“The Slants” win their name,
Even though disparaging.
Trademark law changes
After a struggle that took four years and two appeals to the Court of Appeals for the Federal Circuit (CAFC), Simon Tam has been awarded a trademark for The Slants, the name of his “Chinatown Dance Rock” band.
Tam and company, based in Portland, have been busy recording music and playing gigs, but without trademark protection.
The court’s ruling is likely to be felt in a much higher profile trademark case — the government’s efforts to strip the Washington Redskins of their trademark protection.
Denial at the Patent and Trademark Office
Tam applied for a trademark for The Slants in November, 2011. The examiner denied the trademark under 15 U.S.C. § 1052(a), which prohibits the registration of a trademark if it may
disparage or falsely suggest a connection with persons, living or dead, institutions, beliefs, or national symbols, or bring them into contempt, or disrepute…
The examiner denied the registration, because he felt it was disparaging to people who are of Asian descent.
Tam explained that the group was trying to “reclaim” the term, to show pride in the members’ Asian heritage.
The examiner didn’t buy Tam’s argument, and the Trademark Trial and Appeal Board upheld the examiner’s denial, ruling that since the term had long been used in a derogatory fashion based on Asian features, many people from an Asian background would find the term offensive.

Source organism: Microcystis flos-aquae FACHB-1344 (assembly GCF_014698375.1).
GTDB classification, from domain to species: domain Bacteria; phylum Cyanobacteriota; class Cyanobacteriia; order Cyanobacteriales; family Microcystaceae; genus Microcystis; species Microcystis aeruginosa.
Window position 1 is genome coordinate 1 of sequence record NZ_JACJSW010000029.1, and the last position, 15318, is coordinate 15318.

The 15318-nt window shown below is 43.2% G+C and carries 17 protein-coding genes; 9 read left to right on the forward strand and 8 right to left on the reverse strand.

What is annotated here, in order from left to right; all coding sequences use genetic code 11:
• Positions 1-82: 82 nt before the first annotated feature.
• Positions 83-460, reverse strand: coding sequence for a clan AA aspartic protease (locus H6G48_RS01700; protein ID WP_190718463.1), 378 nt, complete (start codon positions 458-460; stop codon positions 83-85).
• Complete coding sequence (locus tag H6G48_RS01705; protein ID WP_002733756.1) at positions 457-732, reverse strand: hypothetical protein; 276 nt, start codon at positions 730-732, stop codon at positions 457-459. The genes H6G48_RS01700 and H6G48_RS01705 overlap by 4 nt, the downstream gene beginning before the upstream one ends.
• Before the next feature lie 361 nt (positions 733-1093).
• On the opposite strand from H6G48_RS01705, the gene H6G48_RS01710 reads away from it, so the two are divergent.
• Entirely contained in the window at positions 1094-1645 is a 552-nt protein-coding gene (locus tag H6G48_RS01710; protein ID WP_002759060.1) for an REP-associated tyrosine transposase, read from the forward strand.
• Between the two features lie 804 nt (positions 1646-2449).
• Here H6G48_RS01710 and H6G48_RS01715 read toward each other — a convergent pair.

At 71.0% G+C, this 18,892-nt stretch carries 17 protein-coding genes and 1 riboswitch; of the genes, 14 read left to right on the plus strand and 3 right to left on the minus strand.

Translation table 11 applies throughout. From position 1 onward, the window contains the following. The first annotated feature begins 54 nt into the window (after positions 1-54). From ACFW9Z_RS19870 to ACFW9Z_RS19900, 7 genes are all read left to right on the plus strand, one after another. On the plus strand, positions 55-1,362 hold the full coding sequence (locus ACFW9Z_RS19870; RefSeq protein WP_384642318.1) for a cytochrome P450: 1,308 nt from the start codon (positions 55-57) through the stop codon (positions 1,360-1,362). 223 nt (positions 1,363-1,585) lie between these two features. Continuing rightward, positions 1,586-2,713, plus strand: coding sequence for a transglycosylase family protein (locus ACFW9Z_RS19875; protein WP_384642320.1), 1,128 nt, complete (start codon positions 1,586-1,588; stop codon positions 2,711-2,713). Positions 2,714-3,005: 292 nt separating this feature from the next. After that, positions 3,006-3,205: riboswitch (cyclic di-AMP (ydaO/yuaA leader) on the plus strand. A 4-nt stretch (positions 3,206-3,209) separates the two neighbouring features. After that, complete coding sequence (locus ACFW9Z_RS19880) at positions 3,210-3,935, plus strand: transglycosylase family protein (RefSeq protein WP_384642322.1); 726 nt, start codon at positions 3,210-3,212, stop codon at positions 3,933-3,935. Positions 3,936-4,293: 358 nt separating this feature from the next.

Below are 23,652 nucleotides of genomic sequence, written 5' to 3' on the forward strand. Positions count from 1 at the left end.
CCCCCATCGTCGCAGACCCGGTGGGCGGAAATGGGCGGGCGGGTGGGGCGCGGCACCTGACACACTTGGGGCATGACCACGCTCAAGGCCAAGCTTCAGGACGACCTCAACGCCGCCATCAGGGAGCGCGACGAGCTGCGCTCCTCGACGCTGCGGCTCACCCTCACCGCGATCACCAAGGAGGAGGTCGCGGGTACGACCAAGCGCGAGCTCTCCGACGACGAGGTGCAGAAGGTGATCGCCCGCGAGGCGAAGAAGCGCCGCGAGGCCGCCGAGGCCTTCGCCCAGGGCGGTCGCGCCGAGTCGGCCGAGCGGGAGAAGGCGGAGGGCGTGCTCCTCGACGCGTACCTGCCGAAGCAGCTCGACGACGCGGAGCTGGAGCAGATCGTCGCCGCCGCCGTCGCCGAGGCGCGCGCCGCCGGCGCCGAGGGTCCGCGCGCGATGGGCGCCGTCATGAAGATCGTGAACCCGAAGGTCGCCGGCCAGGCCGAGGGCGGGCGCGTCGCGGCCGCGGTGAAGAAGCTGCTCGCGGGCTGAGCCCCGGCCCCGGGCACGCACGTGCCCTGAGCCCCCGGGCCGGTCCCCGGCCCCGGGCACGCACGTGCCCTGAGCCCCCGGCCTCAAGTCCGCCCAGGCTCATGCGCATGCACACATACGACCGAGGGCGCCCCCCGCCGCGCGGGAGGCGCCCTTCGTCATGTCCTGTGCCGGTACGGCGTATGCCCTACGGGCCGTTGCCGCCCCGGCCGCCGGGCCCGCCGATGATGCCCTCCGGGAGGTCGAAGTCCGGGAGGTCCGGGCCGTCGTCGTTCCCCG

CAFC Round One
Tam appealed to the Federal Circuit. His argument was that the law in question (§2a for short) was unconstitutional because it violated the First Amendment’s guarantee of free speech.
In April, 2015, relying largely on 1981’s McGinley case, the court upheld the Trademark Trial and Appeal Board’s denial of the trademark. The court held that Tam wasn’t prohibited from using the name “The Slants,” so there was no First Amendment issue.
CAFC Round Two
Tam didn’t give up. His lawyers asked the CAFC to take up the case “en banc,” meaning it should be heard by all the judges on the court, not just a tribunal of three judges. With some urging from one of the judges who was on the earlier panel, the court granted en banc review.
Finally, on December 22, 2015, Tam won. The majority decision of the court ruled
We hold that the disparagement provision of § 2(a) is unconstitutional because it violates the First Amendment. We vacate the Board’s holding that Mr. Tam’s mark is unregistrable, and remand this case to the Board for further proceedings.
The court saw trademark protection as analogous to copyright protection. Just as you can copyright offensive books and materials, you should be able to trademark offensive marks. The court ruled that the PTO had not presented any valid reason to treat trademarks differently than copyrights. Trademarks, therefore, were considered “expressive speech,” subject to the First Amendment, and not “commercial speech” that could be regulated differently.